Why is govt avoiding sorting out the currency mess?

Fixing the currency could arguably solve over 50% of the country’s major challenges and this is why we say the government must, not should, act.

TWO thousand seven hundred Zimbabwe dollars ($2 700) to the United States dollar, that is the parallel forex rate right now!

There is a phrase at the end of Furious 7, a 2015 American blockbuster action film which is part of the Fast and Furious movie franchise.

The phrase comes towards the end of the film after a well-drawn out climatic fight between the film’s lead, Dominic Toretto, played by Hollywood star Vin Diesel, and Deckard Shaw played by Jason Statham.

In it, Toretto says the line “the street always wins” and proceeds to stomp the ground on the parking structure he was fighting with Shaw on which collapses and renders Statham’s character immobile.

While it’s only a film, the phrase “the street always wins” is true about the current crisis.

The central bank tried to introduce a semblance of a forex market but with controls and it was those restrictions that ultimately led to the Zimbabwe dollar being overvalued.

Resultantly, on the streets, the Zimbabwe dollar has found its true calling and now the market is using that to determine the value of the beleaguered local currency.

This can be seen in the prices of wheat flour, bread, and sugar increasing significantly by about 40%, while maize meal prices increased nearly 60% in Harare since February, according to United States Agency for International Development. Most of these increases happened last month alone.

Some cash dealers, whom our reporters spoke to, claim several reasons behind the increases which include Zanu PF buying forex for election campaigning, paying government suppliers after months of a moratorium, and speculation.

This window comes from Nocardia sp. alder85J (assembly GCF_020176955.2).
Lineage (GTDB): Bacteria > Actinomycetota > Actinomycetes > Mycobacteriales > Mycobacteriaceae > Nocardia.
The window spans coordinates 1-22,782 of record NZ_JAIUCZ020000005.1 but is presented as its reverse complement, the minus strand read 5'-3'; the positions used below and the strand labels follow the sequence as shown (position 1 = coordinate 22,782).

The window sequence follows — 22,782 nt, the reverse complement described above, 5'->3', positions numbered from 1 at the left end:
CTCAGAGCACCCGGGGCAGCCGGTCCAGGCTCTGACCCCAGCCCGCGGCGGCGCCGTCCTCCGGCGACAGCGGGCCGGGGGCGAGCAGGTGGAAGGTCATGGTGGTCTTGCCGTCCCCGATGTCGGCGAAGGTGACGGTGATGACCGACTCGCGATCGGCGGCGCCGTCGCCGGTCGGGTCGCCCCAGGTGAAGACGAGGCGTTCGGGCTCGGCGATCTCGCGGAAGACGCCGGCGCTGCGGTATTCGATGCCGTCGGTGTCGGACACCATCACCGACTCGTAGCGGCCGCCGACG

However, whichever the case, the rate is rising and flying.

No amount of politicking will change that fact and why would it? Like Toretto says “the street always wins”, and in our case, especially when the Zimbabwe dollar is not allowed to determine its own value.

The sad thing about this whole situation is that government does not or will not accept its failure considering elections are around the corner.

In fact, according to the Zimbabwe National Statistics Agency (ZimStat) just $33 044 could adequately sustain a consumer’s basic needs last month. At today’s rate, this translates to US$30,87 while effecting the parallel forex rate, this drops to US$13,21.

Do you believe you need just US$13,21 to pay your rent or mortgage, buy food, and clothes monthly?

Of course, ZimStat justifies itself by stating that a consumer in the southern African nation just needs to consume 2 100 calories to not be deemed poor in terms of food, but even that amount is not affordable.

Side note, women and men have different calorie intakes so 2 100 calories is arguably okay for ladies but for men, it is not.

So, with government justifying this, sadly, there will be no admission at the abject failure of the Reserve Bank of Zimbabwe and Ministry of Finance to reign in the spiralling Zimbabwe dollar.

Fixing the currency could arguably solve over 50% of the country’s major challenges and this is why we say the government must, not should, act.

Because, if we continue down this road which we have already lived back in 2008, like Toretto says, “the street always wins”.

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